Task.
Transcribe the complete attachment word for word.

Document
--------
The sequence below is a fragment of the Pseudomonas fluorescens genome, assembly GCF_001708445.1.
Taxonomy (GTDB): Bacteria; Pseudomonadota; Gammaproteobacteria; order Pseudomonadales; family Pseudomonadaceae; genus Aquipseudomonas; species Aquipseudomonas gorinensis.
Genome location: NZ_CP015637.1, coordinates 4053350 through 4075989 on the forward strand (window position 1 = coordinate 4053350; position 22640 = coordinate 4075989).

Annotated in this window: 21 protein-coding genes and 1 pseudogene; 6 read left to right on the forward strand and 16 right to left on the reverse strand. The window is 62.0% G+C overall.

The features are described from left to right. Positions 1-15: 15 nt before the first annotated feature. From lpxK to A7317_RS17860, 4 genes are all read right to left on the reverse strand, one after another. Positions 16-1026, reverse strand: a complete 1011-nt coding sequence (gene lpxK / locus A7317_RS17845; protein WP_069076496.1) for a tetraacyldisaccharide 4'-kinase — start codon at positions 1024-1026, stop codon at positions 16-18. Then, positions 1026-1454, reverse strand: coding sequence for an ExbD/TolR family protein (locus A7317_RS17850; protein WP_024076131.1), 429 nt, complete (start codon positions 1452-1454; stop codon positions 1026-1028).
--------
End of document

The sequence below is a fragment of the Pseudomonas fluorescens genome, assembly GCF_001708445.1.
Taxonomy (GTDB): Bacteria; Pseudomonadota; Gammaproteobacteria; order Pseudomonadales; family Pseudomonadaceae; genus Aquipseudomonas; species Aquipseudomonas gorinensis.
Genome location: NZ_CP015637.1, coordinates 4053350 through 4075989 on the forward strand (window position 1 = coordinate 4053350; position 22640 = coordinate 4075989).

Annotated in this window: 21 protein-coding genes and 1 pseudogene; 6 read left to right on the forward strand and 16 right to left on the reverse strand. The window is 62.0% G+C overall.

The features are described from left to right. Positions 1-15: 15 nt before the first annotated feature. From lpxK to A7317_RS17860, 4 genes are all read right to left on the reverse strand, one after another. Positions 16-1026, reverse strand: a complete 1011-nt coding sequence (gene lpxK / locus A7317_RS17845; protein WP_069076496.1) for a tetraacyldisaccharide 4'-kinase — start codon at positions 1024-1026, stop codon at positions 16-18. Then, positions 1026-1454, reverse strand: coding sequence for an ExbD/TolR family protein (locus A7317_RS17850; protein WP_024076131.1), 429 nt, complete (start codon positions 1452-1454; stop codon positions 1026-1028).